According to Automotive News, Ford is pushing back the launch of its next all-electric Explorer SUV from mid-2023 to at least December 2024. The launch of an all-electric Lincoln Aviator, which is based on the same Ford EV platform, is also being pushed back.
According to the report, Ford will no longer create the two electric vehicles at its factory in Cuautitlan, Mexico, which also produces the Mustang Mach-E. The automobiles were confirmed by the corporation in May.
Ford’s director of EV communications, Emma Bergg, declined to confirm the delay, but did say that the company now aims to use the full Cuautitlan plant for Mach-E production.
“We have unprecedented demand for Mustang Mach-E and we are going to scale production quickly to meet demand. We are now planning to utilise the entire Cuautitlan plant for production of Mach-E .” Ford now expects to produce up to 200,000 Mach-Es per year by 2023, according to her.
Due to the delay, a third electric vehicle in Ford’s North American portfolio, following the Mach-E and the F-150 Lightning, may not be available for some time. CEO Jim Farley has hinted at all-electric versions of the upcoming Bronco SUV and Maverick compact truck, though no date has been set.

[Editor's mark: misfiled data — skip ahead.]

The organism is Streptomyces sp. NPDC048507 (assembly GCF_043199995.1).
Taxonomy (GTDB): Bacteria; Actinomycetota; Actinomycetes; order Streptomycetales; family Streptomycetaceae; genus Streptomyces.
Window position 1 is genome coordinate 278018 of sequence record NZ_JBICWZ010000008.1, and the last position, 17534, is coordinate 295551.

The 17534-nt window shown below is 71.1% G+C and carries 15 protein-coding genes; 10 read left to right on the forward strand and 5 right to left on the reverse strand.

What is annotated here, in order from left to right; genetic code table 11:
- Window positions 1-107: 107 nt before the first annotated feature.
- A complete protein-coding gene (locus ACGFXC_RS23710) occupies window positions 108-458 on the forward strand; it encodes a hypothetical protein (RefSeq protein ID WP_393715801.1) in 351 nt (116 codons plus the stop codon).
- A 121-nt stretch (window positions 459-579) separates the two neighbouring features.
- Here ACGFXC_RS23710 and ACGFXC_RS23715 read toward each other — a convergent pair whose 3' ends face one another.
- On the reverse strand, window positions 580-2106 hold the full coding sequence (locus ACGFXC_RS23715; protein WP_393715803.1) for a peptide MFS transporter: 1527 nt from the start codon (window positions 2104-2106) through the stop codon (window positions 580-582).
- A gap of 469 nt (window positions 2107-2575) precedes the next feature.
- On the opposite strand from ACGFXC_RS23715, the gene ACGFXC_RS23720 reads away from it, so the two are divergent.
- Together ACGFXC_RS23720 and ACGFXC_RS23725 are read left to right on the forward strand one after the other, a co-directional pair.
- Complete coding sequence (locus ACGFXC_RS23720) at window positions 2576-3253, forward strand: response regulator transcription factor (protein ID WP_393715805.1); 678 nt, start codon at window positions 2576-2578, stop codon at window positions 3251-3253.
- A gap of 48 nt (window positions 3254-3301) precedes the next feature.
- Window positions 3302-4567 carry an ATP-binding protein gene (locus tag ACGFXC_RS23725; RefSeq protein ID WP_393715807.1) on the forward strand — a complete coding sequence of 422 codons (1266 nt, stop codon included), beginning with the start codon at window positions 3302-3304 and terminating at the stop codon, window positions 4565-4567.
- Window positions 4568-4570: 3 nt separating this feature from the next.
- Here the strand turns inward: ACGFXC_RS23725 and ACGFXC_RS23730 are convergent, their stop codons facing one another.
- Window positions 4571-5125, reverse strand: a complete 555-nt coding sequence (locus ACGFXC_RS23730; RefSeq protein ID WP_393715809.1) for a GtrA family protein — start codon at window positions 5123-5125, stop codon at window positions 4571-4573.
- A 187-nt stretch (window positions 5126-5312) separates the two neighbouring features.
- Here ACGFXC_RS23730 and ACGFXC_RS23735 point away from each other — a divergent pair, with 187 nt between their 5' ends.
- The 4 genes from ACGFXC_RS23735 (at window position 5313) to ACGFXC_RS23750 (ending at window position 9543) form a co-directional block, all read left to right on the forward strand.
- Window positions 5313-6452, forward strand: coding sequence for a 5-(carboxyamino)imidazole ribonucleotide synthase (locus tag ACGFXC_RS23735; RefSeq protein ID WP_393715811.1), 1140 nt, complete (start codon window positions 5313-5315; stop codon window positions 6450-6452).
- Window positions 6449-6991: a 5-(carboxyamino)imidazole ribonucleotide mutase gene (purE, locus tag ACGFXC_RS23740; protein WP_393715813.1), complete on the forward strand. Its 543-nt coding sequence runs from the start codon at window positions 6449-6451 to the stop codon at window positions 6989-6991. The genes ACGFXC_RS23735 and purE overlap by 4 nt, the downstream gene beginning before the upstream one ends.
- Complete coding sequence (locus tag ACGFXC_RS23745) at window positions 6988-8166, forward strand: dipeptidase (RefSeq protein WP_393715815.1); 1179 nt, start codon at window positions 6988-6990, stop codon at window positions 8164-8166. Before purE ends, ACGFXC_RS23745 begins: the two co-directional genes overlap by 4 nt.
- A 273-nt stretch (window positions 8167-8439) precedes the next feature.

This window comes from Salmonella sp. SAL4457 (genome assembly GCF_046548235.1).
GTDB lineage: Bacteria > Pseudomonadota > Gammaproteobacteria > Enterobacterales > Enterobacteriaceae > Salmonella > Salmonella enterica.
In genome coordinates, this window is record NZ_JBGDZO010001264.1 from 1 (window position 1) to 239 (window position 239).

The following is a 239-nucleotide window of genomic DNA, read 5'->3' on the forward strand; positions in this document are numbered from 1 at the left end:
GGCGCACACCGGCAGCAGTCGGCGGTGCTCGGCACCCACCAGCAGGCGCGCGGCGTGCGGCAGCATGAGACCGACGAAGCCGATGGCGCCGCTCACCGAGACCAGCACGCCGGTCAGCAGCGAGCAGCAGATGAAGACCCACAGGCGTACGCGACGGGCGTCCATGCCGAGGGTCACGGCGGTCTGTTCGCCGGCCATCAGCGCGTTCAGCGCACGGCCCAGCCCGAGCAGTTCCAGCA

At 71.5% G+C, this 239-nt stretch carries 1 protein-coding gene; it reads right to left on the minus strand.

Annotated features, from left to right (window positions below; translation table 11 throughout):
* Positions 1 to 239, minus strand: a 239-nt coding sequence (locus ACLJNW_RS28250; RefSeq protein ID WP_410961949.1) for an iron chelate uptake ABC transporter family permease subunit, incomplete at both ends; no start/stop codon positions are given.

Ford’s EV ambitions, on the other hand, haven’t waned. The quantity of F-150 Lightnings that Ford wants to build in the coming years has just increased. It’s also bringing on more employees to meet demand for the electric pickup truck. By 2023, the automakers plans to produce 600,000 electric vehicles worldwide.
“Our goal is to become the clear No. 2 electric vehicle maker in North America within the next couple years and then challenge for No. 1,” Bergg added in an email.
Outside of the F-Series truck series, Ford’s Explorer SUV is one of its most popular vehicles. The Explorer is also a major contributor to Ford’s market domination in the police and security vehicle segments. Ford may have to focus on creating pursuit-rated versions of its other EVs while the Explorer waits in the wings, with the Biden administration encouraging government fleets to go electric. In reality, the Mustang Mach-E already has – it passed Michigan state police tests in September and will be assessed by the Department of Homeland Security in 2022.
Lincoln is said to be working on electric versions of the smaller Nautilus and Corsair EVs, which could arrive before the Aviator, which has been postponed. Lincoln earlier scrapped a 2020 electric vehicle it was co-developing with Rivian. In November, Ford, which owns around 12% of Rivian, cancelled a deal with the EV firm.
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